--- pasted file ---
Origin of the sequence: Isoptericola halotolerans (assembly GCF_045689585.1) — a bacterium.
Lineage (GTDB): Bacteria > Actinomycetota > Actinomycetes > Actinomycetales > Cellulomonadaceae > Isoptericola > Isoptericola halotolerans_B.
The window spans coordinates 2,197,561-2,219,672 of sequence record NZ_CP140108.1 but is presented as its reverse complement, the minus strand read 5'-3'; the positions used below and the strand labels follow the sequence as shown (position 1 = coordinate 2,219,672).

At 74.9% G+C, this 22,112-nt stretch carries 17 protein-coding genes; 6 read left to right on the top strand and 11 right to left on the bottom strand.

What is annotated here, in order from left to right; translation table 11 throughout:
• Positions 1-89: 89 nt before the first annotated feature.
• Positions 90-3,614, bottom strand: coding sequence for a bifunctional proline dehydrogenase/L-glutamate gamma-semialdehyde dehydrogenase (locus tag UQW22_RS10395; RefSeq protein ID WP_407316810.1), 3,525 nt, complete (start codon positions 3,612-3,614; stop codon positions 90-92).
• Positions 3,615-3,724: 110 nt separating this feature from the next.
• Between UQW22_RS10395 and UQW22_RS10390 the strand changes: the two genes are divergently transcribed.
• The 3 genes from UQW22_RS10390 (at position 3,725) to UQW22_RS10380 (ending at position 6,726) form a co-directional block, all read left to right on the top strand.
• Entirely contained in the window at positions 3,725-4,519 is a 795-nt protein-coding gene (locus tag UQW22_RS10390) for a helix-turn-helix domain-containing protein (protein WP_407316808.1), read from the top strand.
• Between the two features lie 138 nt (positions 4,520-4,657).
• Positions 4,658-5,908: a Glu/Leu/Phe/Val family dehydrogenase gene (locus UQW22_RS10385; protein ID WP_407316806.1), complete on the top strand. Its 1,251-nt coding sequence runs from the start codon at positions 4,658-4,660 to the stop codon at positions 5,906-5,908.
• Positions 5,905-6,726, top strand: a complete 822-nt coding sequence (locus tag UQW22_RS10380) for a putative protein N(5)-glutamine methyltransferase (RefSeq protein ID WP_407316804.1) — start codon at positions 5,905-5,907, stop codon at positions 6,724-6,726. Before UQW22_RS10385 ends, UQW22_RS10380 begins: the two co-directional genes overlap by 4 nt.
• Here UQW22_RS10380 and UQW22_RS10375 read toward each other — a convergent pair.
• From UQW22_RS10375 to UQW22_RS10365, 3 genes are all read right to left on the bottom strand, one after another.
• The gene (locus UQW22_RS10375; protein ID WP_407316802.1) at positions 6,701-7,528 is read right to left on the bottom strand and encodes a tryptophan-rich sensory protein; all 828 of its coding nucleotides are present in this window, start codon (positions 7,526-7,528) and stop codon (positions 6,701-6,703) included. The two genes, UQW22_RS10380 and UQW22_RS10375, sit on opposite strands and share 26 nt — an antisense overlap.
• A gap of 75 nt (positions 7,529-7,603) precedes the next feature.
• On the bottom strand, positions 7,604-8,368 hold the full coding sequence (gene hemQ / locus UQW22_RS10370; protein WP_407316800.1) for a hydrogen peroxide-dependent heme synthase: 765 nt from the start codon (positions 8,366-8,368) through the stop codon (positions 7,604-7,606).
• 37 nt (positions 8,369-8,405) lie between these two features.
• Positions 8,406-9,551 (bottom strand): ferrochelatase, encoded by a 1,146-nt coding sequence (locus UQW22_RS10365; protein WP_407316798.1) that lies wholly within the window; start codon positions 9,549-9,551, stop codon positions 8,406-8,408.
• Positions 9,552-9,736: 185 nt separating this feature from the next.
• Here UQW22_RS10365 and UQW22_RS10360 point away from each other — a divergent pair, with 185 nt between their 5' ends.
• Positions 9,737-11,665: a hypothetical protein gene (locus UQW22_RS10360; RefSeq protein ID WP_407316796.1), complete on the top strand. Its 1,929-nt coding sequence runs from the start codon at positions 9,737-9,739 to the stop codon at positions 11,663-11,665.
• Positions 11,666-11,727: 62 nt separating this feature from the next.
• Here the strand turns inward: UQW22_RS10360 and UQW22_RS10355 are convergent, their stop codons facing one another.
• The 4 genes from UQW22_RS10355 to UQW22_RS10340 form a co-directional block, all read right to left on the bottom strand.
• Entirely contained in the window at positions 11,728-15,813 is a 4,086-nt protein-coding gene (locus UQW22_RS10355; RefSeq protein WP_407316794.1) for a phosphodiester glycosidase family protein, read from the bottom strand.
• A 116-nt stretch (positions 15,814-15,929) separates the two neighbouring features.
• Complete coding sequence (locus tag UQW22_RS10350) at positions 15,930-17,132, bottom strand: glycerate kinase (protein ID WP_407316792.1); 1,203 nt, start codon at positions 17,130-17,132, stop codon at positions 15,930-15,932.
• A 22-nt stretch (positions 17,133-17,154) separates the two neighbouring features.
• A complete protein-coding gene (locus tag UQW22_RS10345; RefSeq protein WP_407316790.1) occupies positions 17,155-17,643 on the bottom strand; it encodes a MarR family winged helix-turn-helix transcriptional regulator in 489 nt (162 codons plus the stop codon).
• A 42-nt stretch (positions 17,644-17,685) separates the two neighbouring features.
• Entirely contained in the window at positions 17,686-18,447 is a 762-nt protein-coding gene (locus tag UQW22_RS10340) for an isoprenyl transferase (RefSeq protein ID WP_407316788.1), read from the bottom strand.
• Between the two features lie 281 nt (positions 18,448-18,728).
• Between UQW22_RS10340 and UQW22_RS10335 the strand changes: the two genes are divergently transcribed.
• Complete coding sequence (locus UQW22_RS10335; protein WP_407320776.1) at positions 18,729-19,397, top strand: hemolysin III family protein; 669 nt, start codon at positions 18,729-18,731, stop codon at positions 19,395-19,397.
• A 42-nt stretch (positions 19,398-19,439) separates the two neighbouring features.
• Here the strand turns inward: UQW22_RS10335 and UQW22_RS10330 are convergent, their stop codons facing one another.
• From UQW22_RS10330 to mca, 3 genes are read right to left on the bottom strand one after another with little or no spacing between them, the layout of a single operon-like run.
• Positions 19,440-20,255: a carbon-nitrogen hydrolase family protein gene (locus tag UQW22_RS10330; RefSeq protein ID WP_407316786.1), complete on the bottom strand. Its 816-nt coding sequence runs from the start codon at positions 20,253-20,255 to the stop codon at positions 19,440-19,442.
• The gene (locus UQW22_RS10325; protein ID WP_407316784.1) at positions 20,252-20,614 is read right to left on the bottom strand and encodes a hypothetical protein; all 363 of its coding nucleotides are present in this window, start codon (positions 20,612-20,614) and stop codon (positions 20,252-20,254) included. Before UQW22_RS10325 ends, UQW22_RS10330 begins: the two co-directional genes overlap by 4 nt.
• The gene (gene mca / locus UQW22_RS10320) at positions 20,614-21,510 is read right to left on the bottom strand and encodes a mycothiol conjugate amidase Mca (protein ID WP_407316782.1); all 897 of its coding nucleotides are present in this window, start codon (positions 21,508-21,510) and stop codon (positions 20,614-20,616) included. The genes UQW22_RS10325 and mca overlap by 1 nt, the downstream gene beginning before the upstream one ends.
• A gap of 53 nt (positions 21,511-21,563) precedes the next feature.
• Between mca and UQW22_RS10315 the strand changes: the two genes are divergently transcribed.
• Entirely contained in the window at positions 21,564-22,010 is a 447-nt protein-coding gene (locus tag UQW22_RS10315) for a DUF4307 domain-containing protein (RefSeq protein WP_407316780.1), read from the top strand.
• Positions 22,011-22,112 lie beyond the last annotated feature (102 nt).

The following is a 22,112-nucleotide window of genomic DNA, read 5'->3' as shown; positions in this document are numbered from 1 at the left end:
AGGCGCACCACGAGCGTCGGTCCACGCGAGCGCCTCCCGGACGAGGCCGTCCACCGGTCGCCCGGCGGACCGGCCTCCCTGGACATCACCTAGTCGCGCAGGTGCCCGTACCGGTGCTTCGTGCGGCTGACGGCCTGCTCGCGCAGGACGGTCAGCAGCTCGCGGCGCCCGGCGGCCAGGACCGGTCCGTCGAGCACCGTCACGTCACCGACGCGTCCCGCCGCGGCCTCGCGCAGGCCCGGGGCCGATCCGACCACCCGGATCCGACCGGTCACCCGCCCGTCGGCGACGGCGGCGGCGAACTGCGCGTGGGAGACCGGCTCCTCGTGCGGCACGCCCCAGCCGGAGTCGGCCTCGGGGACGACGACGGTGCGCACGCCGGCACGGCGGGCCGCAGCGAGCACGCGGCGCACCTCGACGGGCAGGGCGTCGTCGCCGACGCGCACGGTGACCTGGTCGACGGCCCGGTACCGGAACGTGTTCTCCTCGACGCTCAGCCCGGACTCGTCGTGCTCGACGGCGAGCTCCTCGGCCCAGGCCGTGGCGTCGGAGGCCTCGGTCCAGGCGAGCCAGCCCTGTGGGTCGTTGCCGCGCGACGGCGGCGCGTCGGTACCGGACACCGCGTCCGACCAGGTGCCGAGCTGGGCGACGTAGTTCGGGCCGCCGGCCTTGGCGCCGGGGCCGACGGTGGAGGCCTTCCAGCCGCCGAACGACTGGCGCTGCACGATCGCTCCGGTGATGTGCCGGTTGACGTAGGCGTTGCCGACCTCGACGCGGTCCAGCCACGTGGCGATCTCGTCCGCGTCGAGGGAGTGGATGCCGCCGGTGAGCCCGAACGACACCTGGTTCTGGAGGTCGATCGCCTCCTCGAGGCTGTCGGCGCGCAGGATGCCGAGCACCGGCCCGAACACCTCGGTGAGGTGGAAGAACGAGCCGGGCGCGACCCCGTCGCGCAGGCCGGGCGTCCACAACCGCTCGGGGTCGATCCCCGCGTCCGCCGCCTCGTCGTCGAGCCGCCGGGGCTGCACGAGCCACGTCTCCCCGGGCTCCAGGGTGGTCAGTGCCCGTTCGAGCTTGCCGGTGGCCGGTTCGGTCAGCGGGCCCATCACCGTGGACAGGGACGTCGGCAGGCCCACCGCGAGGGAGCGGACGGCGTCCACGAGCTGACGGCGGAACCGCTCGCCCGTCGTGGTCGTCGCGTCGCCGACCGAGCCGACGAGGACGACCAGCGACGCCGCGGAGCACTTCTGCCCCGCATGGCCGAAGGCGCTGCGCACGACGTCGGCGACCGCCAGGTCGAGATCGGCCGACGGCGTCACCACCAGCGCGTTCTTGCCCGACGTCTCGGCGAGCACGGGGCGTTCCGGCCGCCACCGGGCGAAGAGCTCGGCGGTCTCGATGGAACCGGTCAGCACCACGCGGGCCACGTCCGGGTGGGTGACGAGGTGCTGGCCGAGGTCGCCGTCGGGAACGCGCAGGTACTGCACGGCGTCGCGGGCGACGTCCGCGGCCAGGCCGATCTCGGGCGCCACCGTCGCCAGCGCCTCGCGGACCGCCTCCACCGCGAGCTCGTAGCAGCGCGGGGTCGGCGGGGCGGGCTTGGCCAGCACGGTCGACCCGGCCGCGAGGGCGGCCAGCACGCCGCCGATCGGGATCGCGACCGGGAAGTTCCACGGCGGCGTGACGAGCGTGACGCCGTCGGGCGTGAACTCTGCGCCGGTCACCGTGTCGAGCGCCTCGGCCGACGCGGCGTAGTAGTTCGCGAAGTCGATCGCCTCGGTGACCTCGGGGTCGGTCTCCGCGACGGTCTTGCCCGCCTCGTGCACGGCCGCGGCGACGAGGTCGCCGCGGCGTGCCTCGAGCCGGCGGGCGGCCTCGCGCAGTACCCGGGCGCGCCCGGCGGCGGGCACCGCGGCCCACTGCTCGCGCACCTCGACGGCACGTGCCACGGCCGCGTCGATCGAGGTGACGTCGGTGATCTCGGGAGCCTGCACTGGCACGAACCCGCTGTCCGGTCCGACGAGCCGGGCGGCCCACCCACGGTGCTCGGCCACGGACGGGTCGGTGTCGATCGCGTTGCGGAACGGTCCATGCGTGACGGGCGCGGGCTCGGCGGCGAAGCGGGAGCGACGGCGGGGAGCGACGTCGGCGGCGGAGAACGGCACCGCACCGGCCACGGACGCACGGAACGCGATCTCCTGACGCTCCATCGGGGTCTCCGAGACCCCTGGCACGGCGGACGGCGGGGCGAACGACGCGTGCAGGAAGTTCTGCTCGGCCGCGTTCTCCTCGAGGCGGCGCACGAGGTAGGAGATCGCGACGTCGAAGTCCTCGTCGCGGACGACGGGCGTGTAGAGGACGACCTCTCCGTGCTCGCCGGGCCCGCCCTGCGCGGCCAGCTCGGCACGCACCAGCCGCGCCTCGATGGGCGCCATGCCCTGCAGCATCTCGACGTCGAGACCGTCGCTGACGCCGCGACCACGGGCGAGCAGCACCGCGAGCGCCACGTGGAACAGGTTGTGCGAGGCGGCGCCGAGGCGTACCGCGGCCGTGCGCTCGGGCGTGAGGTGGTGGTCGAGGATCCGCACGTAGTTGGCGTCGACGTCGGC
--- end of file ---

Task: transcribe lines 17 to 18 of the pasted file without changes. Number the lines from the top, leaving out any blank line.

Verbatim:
• The gene (locus UQW22_RS10375; protein ID WP_407316802.1) at positions 6,701-7,528 is read right to left on the bottom strand and encodes a tryptophan-rich sensory protein; all 828 of its coding nucleotides are present in this window, start codon (positions 7,526-7,528) and stop codon (positions 6,701-6,703) included. The two genes, UQW22_RS10380 and UQW22_RS10375, sit on opposite strands and share 26 nt — an antisense overlap.
• A gap of 75 nt (positions 7,529-7,603) precedes the next feature.